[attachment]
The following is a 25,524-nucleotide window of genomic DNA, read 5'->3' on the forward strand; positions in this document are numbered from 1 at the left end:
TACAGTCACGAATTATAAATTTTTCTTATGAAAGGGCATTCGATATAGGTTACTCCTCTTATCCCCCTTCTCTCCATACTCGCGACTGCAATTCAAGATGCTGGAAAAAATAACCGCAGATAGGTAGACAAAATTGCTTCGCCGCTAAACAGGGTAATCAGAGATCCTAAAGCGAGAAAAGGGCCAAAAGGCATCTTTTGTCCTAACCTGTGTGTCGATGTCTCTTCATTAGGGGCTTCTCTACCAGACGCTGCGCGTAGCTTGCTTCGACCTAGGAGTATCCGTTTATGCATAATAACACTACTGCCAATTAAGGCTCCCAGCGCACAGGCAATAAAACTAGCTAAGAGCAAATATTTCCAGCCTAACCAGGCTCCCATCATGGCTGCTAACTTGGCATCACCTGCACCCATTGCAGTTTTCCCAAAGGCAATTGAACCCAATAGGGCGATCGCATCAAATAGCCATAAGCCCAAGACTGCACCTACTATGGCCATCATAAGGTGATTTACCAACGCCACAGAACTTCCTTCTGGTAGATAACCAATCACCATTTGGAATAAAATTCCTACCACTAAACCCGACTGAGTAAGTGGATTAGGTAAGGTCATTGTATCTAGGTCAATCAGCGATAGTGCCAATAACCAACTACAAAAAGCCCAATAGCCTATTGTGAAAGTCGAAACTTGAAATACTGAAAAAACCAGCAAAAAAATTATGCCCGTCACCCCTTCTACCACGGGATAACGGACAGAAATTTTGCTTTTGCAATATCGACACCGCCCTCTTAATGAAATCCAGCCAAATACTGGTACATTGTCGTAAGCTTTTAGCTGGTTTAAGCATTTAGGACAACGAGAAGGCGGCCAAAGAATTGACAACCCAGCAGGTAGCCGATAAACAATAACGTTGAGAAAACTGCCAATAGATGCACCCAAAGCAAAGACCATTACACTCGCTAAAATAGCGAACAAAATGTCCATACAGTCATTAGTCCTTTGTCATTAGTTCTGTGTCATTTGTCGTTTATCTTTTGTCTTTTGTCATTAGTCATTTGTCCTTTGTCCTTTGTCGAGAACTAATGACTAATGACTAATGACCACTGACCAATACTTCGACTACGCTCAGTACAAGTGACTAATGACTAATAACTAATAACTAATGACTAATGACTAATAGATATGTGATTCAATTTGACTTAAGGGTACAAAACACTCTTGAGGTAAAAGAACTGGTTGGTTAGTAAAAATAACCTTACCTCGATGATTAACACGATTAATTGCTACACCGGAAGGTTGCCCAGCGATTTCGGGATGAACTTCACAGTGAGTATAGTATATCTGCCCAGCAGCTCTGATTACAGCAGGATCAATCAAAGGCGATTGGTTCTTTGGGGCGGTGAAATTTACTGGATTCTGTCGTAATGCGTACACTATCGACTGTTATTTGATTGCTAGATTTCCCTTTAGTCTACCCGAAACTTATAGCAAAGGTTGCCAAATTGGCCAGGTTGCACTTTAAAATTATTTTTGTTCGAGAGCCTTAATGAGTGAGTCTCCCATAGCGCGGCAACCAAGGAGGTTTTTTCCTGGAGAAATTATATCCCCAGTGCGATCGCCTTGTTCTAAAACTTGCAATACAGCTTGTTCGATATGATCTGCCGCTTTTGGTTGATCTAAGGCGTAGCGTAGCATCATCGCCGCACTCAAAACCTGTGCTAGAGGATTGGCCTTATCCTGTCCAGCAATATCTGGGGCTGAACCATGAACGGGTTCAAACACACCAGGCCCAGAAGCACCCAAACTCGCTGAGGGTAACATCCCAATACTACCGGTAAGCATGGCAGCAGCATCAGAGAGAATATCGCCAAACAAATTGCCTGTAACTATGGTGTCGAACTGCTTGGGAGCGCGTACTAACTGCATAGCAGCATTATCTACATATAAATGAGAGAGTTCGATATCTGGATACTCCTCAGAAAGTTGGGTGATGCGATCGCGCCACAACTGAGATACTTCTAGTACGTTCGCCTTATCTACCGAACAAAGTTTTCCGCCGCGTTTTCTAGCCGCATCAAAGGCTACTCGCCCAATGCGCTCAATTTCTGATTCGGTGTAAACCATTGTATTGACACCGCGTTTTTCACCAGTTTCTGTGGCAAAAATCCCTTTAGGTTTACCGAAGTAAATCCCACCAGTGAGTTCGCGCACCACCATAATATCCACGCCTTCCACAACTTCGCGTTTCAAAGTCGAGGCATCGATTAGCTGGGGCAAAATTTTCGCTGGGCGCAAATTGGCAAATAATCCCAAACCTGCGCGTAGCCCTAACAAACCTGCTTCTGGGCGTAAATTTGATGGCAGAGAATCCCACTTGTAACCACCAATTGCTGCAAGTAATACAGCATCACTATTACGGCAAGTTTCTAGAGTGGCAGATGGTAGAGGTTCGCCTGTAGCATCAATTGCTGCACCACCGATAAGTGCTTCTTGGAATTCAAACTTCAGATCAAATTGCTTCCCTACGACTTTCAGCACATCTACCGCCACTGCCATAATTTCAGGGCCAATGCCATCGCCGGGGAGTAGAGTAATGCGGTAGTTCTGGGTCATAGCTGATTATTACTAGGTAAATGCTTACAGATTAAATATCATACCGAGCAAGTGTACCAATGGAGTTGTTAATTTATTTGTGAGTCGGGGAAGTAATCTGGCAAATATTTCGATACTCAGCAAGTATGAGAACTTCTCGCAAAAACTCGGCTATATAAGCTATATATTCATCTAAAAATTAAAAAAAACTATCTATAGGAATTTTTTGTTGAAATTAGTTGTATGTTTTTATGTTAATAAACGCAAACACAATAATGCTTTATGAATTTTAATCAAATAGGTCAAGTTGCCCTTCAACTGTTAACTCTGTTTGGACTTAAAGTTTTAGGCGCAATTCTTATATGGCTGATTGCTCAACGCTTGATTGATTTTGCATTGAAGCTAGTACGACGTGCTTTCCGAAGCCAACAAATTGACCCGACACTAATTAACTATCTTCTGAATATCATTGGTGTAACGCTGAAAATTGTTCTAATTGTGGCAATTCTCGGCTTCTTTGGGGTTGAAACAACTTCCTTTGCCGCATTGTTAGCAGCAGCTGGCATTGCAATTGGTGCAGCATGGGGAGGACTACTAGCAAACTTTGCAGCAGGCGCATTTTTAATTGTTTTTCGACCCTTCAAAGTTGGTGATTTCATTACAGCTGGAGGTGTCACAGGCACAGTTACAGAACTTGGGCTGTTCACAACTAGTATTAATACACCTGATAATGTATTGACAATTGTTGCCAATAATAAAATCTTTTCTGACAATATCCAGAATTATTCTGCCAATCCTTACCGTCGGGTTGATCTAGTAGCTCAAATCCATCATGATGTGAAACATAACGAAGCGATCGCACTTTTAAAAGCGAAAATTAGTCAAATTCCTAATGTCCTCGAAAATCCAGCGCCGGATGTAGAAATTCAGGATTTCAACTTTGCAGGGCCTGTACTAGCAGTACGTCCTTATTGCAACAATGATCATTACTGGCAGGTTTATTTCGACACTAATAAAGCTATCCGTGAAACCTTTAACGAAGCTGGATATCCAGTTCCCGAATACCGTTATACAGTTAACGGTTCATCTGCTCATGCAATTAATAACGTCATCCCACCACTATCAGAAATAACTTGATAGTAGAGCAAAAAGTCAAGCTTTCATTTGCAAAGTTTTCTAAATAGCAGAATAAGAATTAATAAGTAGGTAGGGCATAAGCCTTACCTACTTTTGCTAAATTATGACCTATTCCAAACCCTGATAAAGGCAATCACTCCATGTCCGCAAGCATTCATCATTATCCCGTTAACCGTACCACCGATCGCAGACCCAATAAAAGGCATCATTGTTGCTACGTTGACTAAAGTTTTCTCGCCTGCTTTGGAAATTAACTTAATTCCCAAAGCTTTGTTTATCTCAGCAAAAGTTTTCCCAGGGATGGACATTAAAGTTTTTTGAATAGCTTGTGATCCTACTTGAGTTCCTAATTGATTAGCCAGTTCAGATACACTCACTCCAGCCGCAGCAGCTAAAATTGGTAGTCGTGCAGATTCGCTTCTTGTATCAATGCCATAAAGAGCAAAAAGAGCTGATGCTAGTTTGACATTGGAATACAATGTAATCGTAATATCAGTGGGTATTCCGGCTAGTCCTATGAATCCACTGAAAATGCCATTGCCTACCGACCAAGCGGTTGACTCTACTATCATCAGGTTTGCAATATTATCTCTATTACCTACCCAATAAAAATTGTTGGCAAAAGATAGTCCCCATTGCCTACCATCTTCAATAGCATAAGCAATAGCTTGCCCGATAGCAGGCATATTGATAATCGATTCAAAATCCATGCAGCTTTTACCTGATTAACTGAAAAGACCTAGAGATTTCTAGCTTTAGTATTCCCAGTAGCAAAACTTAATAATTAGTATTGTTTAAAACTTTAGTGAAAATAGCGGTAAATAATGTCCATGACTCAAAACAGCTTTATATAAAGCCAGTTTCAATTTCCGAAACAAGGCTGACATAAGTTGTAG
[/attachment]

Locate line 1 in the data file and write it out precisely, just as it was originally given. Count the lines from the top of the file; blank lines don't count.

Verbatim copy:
The following is a 25,524-nucleotide window of genomic DNA, read 5'->3' on the forward strand; positions in this document are numbered from 1 at the left end: